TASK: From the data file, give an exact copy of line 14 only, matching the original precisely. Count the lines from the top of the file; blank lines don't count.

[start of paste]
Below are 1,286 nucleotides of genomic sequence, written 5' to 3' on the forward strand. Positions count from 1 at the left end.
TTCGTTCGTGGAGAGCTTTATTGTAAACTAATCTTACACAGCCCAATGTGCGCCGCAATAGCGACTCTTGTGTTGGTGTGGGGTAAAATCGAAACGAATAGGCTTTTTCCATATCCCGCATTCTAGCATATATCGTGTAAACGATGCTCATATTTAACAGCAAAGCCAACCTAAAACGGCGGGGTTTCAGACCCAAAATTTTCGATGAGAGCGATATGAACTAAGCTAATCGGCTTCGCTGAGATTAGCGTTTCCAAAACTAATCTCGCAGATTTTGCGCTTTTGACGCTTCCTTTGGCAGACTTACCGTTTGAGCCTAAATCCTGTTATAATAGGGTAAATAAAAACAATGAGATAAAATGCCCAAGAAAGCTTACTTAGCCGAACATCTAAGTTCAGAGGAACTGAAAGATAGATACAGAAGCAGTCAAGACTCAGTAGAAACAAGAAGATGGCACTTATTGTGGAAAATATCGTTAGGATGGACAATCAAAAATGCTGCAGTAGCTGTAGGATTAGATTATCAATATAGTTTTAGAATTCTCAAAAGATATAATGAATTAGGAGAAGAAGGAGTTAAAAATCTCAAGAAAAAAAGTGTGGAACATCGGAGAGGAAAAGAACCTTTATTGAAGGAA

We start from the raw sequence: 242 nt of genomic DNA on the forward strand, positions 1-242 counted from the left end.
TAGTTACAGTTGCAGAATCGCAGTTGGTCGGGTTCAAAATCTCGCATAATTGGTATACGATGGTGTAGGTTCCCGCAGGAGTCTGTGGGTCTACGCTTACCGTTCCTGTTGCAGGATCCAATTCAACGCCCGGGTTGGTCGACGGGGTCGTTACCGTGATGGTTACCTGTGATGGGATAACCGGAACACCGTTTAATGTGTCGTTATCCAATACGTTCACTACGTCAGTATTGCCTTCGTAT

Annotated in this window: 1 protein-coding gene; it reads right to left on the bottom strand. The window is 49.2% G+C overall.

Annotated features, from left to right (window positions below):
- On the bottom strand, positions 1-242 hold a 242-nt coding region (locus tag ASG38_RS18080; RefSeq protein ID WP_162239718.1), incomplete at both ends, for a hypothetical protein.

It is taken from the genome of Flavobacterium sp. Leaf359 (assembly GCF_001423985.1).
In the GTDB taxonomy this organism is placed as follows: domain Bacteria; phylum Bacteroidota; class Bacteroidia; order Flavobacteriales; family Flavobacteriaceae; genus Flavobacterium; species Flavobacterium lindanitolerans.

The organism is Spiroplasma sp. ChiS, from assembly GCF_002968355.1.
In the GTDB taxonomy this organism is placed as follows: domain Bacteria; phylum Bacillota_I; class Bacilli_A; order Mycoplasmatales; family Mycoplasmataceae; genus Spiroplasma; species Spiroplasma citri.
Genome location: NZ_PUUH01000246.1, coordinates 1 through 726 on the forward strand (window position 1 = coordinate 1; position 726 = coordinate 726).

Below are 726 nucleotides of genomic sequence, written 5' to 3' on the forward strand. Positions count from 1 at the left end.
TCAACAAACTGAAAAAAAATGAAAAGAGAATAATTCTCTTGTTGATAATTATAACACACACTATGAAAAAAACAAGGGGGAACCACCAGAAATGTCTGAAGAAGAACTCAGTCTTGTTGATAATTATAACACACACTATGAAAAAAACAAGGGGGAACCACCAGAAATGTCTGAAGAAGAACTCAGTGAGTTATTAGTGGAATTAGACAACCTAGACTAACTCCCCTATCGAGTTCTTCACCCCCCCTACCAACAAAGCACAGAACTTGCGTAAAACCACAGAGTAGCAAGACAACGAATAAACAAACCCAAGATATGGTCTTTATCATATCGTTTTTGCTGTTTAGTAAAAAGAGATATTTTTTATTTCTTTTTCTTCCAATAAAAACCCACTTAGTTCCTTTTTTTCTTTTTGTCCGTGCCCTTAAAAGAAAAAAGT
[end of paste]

TCAACAAACTGAAAAAAAATGAAAAGAGAATAATTCTCTTGTTGATAATTATAACACACACTATGAAAAAAACAAGGGGGAACCACCAGAAATGTCTGAAGAAGAACTCAGTCTTGTTGATAATTATAACACACACTATGAAAAAAACAAGGGGGAACCACCAGAAATGTCTGAAGAAGAACTCAGTGAGTTATTAGTGGAATTAGACAACCTAGACTAACTCCCCTATCGAGTTCTTCACCCCCCCTACCAACAAAGCACAGAACTTGCGTAAAACCACAGAGTAGCAAGACAACGAATAAACAAACCCAAGATATGGTCTTTATCATATCGTTTTTGCTGTTTAGTAAAAAGAGATATTTTTTATTTCTTTTTCTTCCAATAAAAACCCACTTAGTTCCTTTTTTTCTTTTTGTCCGTGCCCTTAAAAGAAAAAAGT